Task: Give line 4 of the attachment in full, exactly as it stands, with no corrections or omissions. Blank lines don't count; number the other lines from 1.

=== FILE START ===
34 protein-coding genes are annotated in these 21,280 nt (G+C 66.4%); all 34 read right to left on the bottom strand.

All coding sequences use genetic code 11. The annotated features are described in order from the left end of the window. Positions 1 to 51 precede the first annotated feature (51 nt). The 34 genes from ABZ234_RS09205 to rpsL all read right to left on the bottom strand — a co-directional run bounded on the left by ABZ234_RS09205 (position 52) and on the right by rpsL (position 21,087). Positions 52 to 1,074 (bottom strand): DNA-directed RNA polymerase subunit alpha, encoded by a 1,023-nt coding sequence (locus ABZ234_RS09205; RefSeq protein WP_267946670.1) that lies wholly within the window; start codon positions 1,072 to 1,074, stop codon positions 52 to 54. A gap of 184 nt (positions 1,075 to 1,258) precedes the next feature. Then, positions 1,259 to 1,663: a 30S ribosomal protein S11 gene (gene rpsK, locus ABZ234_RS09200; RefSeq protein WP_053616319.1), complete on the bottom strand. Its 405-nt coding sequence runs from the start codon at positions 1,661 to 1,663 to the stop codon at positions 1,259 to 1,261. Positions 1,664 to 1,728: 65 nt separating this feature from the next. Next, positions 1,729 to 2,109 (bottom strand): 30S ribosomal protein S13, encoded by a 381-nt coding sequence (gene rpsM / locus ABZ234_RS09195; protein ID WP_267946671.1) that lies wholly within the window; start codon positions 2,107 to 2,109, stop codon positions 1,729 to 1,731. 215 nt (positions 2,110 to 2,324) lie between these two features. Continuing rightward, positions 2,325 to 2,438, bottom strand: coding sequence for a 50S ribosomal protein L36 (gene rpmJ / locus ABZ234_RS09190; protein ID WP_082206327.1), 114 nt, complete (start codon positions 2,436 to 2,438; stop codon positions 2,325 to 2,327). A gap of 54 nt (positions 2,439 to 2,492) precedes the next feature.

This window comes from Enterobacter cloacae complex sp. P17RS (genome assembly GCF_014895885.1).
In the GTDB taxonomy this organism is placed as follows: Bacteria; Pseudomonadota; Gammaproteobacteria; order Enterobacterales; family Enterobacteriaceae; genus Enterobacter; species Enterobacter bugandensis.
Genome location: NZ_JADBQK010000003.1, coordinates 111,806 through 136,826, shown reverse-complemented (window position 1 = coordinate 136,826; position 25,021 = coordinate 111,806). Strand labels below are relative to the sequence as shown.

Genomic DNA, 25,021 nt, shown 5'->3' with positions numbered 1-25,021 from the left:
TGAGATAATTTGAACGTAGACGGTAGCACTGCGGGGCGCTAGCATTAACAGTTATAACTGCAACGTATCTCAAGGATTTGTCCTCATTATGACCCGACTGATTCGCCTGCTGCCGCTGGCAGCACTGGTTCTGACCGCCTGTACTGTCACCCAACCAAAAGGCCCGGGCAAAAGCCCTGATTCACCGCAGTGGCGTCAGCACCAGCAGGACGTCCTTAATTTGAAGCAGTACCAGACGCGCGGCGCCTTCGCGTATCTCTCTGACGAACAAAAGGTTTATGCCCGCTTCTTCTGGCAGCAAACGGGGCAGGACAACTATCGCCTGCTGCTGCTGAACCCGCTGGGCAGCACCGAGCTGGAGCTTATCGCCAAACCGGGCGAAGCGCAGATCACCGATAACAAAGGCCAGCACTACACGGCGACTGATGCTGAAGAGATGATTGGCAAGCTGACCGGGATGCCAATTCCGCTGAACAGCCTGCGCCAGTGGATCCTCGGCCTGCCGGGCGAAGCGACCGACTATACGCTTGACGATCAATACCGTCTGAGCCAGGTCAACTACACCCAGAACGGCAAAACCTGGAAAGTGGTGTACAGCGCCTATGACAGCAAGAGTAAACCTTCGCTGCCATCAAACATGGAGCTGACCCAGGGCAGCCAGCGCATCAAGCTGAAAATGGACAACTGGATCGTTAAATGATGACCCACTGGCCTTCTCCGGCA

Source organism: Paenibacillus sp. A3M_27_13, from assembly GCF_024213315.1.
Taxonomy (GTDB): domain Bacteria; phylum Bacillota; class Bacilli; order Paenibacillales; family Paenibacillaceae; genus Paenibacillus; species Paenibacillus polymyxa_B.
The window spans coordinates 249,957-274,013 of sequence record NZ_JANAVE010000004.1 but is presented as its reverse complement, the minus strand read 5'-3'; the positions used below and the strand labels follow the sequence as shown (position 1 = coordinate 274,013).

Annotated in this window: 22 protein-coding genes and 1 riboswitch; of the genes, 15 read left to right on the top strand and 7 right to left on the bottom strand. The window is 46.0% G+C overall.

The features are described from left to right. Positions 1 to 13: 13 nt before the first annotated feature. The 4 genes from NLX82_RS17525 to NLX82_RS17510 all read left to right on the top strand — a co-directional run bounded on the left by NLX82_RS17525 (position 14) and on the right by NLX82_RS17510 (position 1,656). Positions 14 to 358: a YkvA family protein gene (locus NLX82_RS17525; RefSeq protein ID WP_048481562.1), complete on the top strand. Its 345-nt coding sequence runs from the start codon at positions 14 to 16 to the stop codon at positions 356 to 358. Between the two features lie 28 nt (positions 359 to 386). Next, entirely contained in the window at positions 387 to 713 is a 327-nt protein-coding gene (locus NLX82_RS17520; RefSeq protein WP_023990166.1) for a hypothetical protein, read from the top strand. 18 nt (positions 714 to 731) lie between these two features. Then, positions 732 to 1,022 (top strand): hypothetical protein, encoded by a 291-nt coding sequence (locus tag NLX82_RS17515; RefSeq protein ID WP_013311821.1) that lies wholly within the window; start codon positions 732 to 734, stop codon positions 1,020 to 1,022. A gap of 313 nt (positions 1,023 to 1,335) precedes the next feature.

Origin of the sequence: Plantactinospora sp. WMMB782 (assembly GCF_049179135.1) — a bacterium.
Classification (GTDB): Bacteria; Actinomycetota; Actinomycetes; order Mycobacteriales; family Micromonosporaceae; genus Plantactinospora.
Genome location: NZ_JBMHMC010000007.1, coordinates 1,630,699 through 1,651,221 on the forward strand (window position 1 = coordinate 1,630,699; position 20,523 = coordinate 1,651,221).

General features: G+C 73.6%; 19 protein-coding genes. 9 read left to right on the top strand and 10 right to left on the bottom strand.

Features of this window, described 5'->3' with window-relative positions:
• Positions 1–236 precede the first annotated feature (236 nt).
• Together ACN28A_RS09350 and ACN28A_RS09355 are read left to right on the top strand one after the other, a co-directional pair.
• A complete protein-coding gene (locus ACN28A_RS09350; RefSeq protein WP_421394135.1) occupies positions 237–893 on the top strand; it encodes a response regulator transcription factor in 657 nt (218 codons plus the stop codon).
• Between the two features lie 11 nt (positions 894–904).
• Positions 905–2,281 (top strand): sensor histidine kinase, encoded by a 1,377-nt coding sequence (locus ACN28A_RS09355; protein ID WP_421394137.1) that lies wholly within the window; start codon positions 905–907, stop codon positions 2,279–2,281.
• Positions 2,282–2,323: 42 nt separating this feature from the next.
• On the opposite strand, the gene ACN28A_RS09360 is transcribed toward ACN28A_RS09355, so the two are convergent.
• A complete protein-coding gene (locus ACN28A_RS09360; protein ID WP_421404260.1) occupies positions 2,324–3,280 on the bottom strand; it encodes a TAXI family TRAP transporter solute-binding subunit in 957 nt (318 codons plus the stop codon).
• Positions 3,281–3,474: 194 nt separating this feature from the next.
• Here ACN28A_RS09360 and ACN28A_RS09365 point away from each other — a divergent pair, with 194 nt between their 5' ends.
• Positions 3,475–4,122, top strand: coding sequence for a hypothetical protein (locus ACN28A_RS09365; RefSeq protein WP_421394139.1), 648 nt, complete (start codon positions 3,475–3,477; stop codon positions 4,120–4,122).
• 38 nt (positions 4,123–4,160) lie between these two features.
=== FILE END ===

In the GTDB taxonomy this organism is placed as follows: Bacteria; Pseudomonadota; Gammaproteobacteria; order Enterobacterales; family Enterobacteriaceae; genus Enterobacter; species Enterobacter bugandensis.